IP Australia flagged that the Government is currently considering the Productivity Commission’s recommendations inquiry into Australia’s IP arrangements, in advance of a further consultation with stakeholders prior to a response to those recommendations in mid-2017.

Australia’s University-Business Collaboration Scorecard

Australia has recently received negative press around engagement between its research organisations and industry with a view to commercialisation of IP. This largely arises from a single data point, being a survey used by The Organisation for Economic Co-operation and Development (OECD) where the Australian Bureau of Statistics asked innovative firms in 2013 how often they collaborate with research organisations. On the OECD measure, Australia ranked last among OECD countries on such collaboration.

In an effort to get a clearer picture of that collaboration in Australia, IP Australia conducted its own inquiry, asking the universities how often they collaborate and using the latest version of the IP Government Open Data (IPGOD) to identify IP right applications co-filed with universities and tech transfer offices of research institutions.

The results suggest that, in Australia, collaboration between universities and industry is not as poor as the above report suggests. Far from being last, on an analysis of PCT applications filed worldwide where universities co-file with industry as a percentage of total PCT filings from that country, from 2000-2015, Australia consistently ranked around 13th out of 35 OECD countries. Australia also places in the top 10 OECD countries when it comes to number of PCT applications filed by universities.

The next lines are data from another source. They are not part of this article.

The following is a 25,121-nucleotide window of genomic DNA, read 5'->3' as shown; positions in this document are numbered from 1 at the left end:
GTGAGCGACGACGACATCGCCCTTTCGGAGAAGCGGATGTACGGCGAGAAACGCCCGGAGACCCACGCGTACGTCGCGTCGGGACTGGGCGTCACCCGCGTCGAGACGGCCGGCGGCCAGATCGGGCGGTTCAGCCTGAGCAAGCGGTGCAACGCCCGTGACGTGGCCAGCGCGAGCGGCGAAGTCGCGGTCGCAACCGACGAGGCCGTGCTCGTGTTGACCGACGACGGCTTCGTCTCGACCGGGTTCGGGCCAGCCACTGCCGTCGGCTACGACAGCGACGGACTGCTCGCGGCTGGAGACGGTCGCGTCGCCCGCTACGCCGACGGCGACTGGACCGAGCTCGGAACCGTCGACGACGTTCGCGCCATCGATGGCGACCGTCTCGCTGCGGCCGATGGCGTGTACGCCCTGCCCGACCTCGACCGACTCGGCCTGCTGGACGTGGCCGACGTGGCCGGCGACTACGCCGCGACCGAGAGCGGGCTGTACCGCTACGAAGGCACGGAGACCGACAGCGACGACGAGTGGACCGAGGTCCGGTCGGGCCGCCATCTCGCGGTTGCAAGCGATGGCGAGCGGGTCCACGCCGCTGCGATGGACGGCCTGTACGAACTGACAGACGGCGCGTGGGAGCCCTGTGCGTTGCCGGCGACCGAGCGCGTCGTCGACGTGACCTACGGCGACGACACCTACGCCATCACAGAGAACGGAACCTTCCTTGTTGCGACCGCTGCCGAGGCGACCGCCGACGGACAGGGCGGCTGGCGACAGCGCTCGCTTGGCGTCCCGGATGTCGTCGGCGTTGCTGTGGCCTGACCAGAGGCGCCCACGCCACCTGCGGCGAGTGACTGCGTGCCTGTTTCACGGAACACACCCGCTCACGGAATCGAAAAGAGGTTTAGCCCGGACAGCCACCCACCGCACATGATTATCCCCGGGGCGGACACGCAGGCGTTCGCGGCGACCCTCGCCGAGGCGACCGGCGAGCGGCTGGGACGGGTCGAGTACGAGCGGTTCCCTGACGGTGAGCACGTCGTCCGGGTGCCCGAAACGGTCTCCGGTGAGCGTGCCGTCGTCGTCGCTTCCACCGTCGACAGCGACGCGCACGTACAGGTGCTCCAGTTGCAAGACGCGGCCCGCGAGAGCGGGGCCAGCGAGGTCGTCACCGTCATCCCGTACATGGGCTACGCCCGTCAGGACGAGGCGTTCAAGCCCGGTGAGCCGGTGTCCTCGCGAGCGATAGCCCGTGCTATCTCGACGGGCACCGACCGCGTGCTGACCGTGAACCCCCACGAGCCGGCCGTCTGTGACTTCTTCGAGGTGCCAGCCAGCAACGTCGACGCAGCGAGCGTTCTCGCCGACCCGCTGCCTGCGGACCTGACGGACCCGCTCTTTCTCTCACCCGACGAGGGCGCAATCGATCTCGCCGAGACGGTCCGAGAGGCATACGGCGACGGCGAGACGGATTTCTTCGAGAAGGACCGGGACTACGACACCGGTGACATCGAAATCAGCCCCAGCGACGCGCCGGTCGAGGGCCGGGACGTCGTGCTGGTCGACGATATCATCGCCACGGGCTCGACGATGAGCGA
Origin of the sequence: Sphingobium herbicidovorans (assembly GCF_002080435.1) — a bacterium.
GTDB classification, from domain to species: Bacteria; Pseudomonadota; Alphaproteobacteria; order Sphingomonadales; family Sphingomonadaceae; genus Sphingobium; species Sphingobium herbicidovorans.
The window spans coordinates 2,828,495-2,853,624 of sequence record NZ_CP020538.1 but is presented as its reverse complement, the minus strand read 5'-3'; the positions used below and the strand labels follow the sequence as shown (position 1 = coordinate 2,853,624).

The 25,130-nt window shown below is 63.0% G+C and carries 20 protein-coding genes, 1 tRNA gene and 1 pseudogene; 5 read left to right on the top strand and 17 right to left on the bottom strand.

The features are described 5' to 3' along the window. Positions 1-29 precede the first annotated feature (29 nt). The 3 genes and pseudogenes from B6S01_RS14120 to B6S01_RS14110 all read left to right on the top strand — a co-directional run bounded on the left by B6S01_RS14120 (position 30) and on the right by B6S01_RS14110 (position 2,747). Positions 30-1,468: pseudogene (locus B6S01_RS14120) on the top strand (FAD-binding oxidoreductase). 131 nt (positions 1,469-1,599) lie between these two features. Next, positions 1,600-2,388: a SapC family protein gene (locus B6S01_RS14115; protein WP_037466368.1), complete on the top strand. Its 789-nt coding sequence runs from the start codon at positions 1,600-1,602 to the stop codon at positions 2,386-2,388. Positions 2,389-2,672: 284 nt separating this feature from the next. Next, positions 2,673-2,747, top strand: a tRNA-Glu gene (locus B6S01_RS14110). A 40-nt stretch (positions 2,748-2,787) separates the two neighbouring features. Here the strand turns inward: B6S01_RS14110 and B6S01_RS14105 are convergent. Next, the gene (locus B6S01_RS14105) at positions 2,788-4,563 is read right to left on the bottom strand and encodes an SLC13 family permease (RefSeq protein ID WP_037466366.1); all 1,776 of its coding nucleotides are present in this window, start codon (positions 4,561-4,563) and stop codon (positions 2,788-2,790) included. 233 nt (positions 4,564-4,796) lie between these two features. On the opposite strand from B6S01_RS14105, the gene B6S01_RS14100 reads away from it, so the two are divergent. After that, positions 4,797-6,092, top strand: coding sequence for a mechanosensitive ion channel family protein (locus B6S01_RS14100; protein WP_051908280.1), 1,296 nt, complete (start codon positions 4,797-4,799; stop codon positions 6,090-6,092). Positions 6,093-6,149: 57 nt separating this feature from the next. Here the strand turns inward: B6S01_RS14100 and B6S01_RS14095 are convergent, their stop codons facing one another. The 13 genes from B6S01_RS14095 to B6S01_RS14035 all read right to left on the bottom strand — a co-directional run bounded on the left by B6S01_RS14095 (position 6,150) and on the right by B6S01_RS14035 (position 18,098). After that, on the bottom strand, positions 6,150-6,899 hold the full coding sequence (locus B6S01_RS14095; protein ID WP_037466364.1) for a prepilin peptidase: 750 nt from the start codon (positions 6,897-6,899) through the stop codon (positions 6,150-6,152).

The old ‘lies, damned lies and statistics’ adage comes to mind when attempting to interrogate this data. However, it does appear that, whilst the level of engagement between Australian research institutions and industry is not as dire as posited in the OECD scoreboard, there remains room for further engagement, if necessary. However, if universities are filing patent applications without industry partners, that does not mean that there is a lack of collaboration – licences can be and have been used to achieve collaborators’ ends – or that collaboration is necessary. Perhaps a more pertinent question is; if collaboration is increased, would the overall output of Australian innovation be increased? If the answer is yes, then there is a good case for putting into place initiatives to promote that engagement. Measuring the percentage of existing applications that are collaborative does not necessarily shed any light on this question, as it cannot show how many more applications would have been filed or IP rights conceived if collaboration had been greater. IP Australia has flagged for 2017 a research project looking into the impact that collaborative grants have on the patent productivity of universities. Perhaps that will touch on the above question and drive grant policy in the future.